Here you will find all manner of chili seeds from around the globe. From the mild and fragrant to the hottest on the planet. All can be grown on your allotment, in the garden or on the kitchen windowsill.
The chili pepper (also chile pepper or chilli pepper)is the fruit of plants from the genus Capsicum, members of the nightshade family, Solanaceae. In Britain, Australia, New Zealand, South Africa, India, and other Asian countries, the word "pepper" is usually omitted.
Chili peppers have been a part of the human diet in the Americas since at least 7500 BC. The most recent research shows that chili peppers were domesticated more than 6000 years ago in Mexico, in the region that extends across southern Puebla and northern Oaxaca to southeastern Veracruz, and were one of the first self-pollinating crops cultivated in Mexico, Central and parts of South America.
The substances that give chili peppers their intensity when ingested or applied topically are capsaicin (8-methyl-N-vanillyl-6-nonenamide) and several related chemicals, collectively called capsaicinoids. Capsaicin is also the primary component in pepper spray, a less-than-lethal weapon.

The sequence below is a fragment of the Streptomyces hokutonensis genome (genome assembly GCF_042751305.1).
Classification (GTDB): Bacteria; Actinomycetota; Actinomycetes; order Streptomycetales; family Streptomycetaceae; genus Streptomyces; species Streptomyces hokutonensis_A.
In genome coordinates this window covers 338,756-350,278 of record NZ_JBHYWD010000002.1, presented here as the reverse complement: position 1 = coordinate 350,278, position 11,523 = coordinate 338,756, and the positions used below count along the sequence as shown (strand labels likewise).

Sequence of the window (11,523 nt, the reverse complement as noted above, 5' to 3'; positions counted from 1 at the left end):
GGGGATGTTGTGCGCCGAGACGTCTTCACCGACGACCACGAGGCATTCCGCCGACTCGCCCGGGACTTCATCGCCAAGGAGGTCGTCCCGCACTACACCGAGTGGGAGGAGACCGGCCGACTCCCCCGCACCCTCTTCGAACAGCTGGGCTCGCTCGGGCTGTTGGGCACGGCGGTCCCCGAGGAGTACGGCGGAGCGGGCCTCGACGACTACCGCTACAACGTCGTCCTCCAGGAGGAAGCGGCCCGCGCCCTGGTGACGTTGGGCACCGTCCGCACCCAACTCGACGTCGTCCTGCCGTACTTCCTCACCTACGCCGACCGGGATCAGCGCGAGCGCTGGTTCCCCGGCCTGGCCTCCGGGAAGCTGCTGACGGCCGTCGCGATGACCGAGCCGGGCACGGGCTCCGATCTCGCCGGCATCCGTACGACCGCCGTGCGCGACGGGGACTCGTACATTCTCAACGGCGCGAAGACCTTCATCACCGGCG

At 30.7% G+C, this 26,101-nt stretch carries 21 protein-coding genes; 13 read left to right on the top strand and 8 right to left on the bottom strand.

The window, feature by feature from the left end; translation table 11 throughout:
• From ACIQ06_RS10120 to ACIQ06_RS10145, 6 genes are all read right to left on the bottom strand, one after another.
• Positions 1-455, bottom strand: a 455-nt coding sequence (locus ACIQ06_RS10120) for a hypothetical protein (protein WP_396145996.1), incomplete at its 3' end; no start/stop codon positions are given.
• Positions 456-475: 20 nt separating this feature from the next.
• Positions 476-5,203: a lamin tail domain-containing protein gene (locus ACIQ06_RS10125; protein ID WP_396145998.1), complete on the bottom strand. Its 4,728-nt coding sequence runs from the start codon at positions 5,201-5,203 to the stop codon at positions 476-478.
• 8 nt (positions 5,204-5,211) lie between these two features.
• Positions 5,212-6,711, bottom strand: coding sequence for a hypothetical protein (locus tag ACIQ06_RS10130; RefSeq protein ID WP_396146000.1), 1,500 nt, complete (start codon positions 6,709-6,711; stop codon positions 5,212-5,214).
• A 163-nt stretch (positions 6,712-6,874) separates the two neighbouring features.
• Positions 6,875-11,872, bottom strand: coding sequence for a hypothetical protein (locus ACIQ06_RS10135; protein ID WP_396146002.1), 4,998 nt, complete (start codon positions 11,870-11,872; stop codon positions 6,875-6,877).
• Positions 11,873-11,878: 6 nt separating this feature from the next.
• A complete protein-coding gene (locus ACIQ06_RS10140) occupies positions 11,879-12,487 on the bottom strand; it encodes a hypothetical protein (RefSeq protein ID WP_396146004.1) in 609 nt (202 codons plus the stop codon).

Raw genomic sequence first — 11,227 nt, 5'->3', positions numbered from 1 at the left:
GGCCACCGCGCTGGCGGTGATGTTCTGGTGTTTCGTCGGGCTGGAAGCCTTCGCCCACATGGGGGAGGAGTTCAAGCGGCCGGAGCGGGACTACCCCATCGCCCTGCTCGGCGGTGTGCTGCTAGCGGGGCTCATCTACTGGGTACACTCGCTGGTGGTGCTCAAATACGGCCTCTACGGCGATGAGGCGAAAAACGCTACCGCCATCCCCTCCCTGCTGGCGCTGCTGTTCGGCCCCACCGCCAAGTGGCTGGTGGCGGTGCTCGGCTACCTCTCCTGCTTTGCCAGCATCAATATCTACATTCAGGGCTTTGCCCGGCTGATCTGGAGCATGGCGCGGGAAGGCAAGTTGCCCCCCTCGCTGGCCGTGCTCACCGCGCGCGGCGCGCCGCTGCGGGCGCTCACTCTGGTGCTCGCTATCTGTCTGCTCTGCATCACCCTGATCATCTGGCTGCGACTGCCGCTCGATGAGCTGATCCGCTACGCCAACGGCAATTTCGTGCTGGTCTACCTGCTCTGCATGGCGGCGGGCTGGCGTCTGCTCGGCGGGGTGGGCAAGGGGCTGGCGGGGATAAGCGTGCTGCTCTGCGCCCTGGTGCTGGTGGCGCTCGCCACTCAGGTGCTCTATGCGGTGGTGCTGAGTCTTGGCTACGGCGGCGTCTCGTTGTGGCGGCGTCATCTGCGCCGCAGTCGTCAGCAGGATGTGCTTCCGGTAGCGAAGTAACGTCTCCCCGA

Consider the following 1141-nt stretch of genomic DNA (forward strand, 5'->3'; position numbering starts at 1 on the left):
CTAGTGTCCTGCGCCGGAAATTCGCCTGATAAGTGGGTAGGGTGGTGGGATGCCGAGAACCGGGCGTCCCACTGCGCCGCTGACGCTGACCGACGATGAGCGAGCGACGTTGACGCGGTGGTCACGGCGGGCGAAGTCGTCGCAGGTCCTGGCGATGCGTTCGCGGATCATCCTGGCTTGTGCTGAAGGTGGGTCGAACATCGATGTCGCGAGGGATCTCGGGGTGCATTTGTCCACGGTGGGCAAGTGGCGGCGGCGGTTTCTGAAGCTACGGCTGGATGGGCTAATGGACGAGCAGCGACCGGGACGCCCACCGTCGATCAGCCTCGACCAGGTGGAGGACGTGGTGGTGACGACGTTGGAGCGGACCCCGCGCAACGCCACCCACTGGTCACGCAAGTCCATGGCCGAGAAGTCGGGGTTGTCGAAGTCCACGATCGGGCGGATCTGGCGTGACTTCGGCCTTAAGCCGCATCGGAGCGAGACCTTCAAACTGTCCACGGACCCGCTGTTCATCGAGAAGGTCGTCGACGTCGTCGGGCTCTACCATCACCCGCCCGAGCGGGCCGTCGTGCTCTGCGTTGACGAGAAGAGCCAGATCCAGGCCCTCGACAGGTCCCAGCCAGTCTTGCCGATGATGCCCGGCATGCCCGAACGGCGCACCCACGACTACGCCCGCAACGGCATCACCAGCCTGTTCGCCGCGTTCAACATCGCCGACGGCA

When consumed, capsaicinoids bind with pain receptors in the mouth and throat that are responsible for sensing heat. Once activated by the capsaicinoids, these receptors send a message to the brain that the person has consumed something hot. The brain responds to the burning sensation by raising the heart rate, increasing perspiration and release of endorphins.
The "heat" of chili peppers was historically measured in Scoville heat units (SHU), which is a measure of the dilution of an amount of chili extract added to sugar syrup before its heat becomes undetectable to a panel of tasters; the more it has to be diluted to be undetectable, the more powerful the variety and therefore the higher the rating. The modern commonplace method for quantitative analysis of SHU rating uses high-performance liquid chromatography to directly measure the capsaicinoid content of a chili pepper variety. Pure capsaicin is a hydrophobic, colorless, odorless, and crystalline-to-waxy solid at room temperature, and measures 16,000,000 SHU.